- After making your map, decide how many zones you will need. Flowerbeds are usually best watered with maxijets and whizzheads while shrubs, fruit trees and landscape trees usually do better with vortex microsprinklers. We recommend that zones contain no more than 25 maxijet microsprinklers on a ¾” line or 10 microsprinklers for a ½” polypipe line. Vortex microsprinklers should be rated at no more than 45 per ¾” line or 20 per ½” line. You can mix maxijet microsprinklers and vortexs on the same line. For each zone identify a water source. This can be either a water faucet for simple systems or a PVC water line for more complicated systems.
- Bring your plan and a list of the parts you need in to us. We’ll go over it with you and suggest ways to make things as easy as possible.
- Or just make us a rough sketch of your yard and we’ll design your system for you.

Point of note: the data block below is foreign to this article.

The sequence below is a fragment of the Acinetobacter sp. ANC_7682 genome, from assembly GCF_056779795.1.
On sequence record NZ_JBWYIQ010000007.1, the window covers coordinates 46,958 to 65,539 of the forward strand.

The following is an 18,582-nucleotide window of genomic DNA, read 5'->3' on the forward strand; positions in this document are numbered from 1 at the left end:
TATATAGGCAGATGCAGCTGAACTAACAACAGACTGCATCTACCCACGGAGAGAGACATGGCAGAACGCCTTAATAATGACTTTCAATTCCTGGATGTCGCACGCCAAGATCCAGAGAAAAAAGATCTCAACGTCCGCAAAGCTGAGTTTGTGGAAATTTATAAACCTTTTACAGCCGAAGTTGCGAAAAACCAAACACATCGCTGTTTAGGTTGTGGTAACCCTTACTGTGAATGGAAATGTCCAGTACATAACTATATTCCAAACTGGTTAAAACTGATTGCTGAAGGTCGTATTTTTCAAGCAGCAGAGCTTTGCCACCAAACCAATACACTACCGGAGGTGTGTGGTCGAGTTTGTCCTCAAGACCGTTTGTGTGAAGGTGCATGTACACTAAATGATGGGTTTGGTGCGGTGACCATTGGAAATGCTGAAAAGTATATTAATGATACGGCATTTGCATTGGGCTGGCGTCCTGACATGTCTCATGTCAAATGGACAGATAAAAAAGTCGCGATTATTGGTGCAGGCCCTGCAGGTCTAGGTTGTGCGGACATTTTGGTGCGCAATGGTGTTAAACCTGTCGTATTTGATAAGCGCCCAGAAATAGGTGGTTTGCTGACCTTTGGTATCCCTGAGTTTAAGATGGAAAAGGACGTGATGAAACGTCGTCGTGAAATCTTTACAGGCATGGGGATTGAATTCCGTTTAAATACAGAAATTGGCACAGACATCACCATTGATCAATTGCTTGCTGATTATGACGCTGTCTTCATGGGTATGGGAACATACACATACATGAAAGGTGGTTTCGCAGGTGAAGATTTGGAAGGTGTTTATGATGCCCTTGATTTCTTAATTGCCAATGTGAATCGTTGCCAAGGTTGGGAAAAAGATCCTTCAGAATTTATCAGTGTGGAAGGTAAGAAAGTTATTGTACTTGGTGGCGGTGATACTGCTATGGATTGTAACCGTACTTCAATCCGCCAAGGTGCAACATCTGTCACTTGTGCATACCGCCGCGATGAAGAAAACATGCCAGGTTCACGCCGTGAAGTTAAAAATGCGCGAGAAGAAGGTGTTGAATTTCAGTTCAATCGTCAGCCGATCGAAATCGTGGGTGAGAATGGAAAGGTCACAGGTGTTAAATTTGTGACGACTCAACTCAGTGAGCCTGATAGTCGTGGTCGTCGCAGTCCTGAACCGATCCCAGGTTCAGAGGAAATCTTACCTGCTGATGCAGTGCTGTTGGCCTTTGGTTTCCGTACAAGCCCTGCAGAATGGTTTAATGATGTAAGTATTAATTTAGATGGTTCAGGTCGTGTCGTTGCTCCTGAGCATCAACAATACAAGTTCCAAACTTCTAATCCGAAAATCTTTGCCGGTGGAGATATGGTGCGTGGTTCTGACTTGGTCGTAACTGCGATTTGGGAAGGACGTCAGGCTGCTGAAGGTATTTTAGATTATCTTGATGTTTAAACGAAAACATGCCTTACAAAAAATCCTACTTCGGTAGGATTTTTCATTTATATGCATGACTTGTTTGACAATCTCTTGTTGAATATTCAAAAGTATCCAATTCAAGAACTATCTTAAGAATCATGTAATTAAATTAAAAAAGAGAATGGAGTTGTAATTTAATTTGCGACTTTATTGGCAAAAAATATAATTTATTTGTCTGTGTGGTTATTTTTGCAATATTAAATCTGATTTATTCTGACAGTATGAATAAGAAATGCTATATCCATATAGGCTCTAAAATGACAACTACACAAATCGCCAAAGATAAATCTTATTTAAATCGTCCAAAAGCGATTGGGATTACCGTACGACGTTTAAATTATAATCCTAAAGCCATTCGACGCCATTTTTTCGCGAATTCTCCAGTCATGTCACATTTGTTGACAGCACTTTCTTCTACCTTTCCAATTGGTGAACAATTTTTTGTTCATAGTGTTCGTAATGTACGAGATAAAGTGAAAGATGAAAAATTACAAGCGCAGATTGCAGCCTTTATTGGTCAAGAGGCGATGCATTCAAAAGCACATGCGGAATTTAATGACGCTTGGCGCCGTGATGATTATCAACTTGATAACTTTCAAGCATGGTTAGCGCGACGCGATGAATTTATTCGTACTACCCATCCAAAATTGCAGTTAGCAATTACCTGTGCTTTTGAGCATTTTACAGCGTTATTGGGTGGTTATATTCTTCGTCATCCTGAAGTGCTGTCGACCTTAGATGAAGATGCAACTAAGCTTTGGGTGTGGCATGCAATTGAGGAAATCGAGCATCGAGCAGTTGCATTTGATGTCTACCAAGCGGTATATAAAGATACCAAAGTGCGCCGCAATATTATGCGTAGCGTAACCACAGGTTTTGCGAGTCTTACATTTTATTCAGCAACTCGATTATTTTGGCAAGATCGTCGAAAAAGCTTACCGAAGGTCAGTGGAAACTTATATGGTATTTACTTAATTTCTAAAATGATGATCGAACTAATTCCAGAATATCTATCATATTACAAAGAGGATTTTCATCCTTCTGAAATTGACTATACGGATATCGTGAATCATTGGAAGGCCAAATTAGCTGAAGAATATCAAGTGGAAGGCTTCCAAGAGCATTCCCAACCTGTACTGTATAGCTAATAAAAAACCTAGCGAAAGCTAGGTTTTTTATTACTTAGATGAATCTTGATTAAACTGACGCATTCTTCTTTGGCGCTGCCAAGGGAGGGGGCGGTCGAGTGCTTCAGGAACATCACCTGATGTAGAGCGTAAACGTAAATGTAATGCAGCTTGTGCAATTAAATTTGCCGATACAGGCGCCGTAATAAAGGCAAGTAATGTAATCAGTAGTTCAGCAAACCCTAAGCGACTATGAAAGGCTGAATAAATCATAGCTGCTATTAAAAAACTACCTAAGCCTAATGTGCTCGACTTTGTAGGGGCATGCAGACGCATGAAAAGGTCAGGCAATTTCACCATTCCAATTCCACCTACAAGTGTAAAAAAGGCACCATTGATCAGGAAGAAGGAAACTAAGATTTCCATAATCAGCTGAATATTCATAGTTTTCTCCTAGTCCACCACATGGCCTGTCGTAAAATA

FOR SIMPLE SYSTEMS USING A HOSE BIBB: The system first begins with a back-flow preventer. This ensures that no stale, algae-laden water trappd in the line gets back into the well or city water system. Next is a Y valve. This allows you to operate the system and a water hose at the same time. From here you can either go with a manual or battery-operated timer. Next comes the pressure reducer. This slows the water pressure to 20 psi, which extends the life of the microsprinklers and keeps the mist from being too fine, causing the wind to blow it off the plants. Past this is the poly tube adapter into which you push the poly line that goes to the plants.
FOR COMPLEX SYSTEMS:The system begins with an irrigation filter. This is designed to trap small particles that might clog or wear out the components of the system. This and a more elaborate back-flow preventer are usually inserted at the well-head or main city waterline to treat the entire water system. Next comes the manual valves or electric solenoids that turn the water off and on to the zones. These can be placed all together at the head of the system and then the water is distributed to the various zones via either PVC or polypipe. Or main line pipes of PVC or polytube can be run out to the zone and then the valve attached to the line (if you’re using electric valves the wires used to power the valve are run in the trench with the pipe). Whichever way you choose you will need to add the regulator at this point and then the poly adapter (or PVC to polytube adapter). From there you go polytube to the plants.